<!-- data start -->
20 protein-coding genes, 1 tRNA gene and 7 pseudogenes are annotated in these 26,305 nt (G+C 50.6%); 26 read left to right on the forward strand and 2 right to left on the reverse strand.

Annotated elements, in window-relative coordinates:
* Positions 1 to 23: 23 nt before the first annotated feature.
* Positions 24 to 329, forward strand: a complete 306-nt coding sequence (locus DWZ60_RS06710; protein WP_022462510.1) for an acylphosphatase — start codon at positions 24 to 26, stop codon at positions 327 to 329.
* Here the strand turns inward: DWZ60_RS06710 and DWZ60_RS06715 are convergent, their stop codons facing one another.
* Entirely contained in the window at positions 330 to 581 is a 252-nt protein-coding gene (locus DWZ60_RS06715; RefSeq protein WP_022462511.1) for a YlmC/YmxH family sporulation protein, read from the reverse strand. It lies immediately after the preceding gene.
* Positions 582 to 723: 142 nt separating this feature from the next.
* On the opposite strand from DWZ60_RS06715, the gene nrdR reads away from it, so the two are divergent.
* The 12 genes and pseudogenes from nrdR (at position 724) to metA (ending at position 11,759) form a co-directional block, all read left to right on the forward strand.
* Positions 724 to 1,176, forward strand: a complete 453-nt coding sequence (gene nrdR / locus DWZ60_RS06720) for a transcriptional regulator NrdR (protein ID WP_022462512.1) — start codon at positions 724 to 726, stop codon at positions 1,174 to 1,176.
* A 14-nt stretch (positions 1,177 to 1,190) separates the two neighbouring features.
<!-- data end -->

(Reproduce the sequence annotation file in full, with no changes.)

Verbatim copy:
20 protein-coding genes, 1 tRNA gene and 7 pseudogenes are annotated in these 26,305 nt (G+C 50.6%); 26 read left to right on the forward strand and 2 right to left on the reverse strand.

Annotated elements, in window-relative coordinates:
* Positions 1 to 23: 23 nt before the first annotated feature.
* Positions 24 to 329, forward strand: a complete 306-nt coding sequence (locus DWZ60_RS06710; protein WP_022462510.1) for an acylphosphatase — start codon at positions 24 to 26, stop codon at positions 327 to 329.
* Here the strand turns inward: DWZ60_RS06710 and DWZ60_RS06715 are convergent, their stop codons facing one another.
* Entirely contained in the window at positions 330 to 581 is a 252-nt protein-coding gene (locus DWZ60_RS06715; RefSeq protein WP_022462511.1) for a YlmC/YmxH family sporulation protein, read from the reverse strand. It lies immediately after the preceding gene.
* Positions 582 to 723: 142 nt separating this feature from the next.
* On the opposite strand from DWZ60_RS06715, the gene nrdR reads away from it, so the two are divergent.
* The 12 genes and pseudogenes from nrdR (at position 724) to metA (ending at position 11,759) form a co-directional block, all read left to right on the forward strand.
* Positions 724 to 1,176, forward strand: a complete 453-nt coding sequence (gene nrdR / locus DWZ60_RS06720) for a transcriptional regulator NrdR (protein ID WP_022462512.1) — start codon at positions 724 to 726, stop codon at positions 1,174 to 1,176.
* A 14-nt stretch (positions 1,177 to 1,190) separates the two neighbouring features.